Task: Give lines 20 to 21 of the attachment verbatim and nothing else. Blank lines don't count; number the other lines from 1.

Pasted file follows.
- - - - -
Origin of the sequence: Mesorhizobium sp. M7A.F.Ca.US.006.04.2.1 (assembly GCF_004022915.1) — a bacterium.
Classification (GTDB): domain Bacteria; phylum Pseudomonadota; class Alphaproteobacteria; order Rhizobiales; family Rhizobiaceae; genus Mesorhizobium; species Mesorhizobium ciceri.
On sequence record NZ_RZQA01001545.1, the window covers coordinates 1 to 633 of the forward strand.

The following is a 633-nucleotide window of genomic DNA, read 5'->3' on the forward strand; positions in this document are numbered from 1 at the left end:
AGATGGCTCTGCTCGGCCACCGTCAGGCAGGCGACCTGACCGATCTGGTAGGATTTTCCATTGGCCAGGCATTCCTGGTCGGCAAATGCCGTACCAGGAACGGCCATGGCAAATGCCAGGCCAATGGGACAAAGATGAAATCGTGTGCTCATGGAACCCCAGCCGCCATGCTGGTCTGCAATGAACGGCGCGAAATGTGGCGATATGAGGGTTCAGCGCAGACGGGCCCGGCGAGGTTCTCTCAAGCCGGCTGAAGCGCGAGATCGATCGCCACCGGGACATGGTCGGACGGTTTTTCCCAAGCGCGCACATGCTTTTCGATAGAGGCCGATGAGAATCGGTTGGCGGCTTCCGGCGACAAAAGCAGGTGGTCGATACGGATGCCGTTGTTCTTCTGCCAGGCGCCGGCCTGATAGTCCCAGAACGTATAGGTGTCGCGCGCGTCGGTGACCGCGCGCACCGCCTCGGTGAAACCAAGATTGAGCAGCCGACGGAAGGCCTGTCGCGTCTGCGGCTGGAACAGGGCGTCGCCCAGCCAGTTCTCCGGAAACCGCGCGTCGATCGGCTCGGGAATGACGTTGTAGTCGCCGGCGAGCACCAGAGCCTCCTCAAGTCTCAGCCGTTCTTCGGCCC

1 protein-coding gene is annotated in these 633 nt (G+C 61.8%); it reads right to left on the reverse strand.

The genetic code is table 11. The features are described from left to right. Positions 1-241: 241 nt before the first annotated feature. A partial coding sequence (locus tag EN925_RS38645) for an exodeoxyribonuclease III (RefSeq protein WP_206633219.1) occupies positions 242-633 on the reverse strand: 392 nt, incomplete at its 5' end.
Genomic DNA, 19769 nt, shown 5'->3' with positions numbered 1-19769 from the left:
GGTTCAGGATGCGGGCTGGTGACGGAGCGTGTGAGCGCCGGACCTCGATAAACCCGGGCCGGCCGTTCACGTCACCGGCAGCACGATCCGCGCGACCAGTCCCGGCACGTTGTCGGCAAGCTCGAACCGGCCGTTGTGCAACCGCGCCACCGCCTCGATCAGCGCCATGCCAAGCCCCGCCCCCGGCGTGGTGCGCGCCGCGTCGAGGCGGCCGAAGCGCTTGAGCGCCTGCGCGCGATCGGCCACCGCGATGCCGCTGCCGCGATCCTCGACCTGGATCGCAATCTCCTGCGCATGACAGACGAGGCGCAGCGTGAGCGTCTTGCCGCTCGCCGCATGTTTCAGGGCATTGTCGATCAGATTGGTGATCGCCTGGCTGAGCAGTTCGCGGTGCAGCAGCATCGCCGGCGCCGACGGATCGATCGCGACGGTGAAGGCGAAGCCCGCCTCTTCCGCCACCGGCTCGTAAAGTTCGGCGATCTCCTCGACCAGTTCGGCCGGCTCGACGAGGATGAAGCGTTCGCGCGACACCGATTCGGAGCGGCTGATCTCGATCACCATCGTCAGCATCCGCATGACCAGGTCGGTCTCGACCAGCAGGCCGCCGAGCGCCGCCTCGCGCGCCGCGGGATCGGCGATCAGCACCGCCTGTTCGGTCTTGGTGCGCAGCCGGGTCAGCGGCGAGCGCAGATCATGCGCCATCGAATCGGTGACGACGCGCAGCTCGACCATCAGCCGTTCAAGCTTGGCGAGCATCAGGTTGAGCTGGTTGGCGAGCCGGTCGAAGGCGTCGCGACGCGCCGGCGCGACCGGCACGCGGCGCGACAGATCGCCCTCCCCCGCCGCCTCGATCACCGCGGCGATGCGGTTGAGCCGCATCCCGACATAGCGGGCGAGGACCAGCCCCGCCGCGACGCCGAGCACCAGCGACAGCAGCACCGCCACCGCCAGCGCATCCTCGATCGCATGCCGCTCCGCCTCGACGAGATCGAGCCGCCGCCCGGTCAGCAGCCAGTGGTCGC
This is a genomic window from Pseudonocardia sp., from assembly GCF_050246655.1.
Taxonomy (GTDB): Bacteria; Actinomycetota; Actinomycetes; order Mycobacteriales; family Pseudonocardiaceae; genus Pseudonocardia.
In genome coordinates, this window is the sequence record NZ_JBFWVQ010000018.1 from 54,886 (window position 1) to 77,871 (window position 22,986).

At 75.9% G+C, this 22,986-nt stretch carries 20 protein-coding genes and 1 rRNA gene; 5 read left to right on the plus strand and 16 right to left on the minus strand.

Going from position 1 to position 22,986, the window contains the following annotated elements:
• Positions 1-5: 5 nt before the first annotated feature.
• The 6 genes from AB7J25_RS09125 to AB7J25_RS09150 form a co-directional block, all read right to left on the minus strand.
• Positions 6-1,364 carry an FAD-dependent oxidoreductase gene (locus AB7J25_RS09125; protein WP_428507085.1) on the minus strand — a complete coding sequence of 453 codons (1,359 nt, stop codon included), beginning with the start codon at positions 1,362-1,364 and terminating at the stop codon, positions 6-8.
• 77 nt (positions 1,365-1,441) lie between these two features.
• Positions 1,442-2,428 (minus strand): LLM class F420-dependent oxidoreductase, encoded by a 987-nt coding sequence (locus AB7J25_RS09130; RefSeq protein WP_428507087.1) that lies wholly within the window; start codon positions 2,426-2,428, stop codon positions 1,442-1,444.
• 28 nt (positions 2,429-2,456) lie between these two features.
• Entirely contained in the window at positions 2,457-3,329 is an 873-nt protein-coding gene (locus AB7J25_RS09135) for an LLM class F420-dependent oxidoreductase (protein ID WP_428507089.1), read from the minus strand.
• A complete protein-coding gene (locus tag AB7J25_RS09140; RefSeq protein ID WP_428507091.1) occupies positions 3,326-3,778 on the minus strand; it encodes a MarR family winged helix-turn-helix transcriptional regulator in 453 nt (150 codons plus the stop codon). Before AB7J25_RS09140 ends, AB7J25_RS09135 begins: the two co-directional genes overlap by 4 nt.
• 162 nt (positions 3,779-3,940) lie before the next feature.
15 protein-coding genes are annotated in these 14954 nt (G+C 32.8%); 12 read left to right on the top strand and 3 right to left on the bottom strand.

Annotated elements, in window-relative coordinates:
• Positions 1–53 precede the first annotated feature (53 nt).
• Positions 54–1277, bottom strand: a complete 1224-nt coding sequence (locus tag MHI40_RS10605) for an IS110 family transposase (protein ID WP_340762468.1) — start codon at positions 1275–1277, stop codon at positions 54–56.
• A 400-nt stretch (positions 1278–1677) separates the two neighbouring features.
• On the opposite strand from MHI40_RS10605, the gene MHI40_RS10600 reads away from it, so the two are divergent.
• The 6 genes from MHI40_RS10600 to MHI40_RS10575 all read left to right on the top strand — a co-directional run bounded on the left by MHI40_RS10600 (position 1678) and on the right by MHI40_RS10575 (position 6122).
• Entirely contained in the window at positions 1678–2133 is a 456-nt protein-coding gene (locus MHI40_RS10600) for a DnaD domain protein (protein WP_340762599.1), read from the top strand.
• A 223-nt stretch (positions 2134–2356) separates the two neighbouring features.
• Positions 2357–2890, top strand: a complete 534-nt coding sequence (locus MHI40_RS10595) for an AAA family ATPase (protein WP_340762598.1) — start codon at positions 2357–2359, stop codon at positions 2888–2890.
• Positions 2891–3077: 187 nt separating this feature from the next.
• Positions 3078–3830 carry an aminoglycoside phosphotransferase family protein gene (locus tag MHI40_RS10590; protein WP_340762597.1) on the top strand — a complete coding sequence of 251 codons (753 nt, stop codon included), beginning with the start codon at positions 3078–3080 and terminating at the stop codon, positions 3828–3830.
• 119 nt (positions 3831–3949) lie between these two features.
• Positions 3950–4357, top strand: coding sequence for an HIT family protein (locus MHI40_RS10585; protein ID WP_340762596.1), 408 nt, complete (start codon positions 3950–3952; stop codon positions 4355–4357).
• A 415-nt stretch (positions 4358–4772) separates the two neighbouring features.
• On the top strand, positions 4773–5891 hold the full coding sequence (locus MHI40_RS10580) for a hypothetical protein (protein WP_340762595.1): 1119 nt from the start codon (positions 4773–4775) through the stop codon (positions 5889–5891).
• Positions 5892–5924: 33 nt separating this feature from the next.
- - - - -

• 28 nt (positions 2,429-2,456) lie between these two features.
• Entirely contained in the window at positions 2,457-3,329 is an 873-nt protein-coding gene (locus AB7J25_RS09135) for an LLM class F420-dependent oxidoreductase (protein ID WP_428507089.1), read from the minus strand.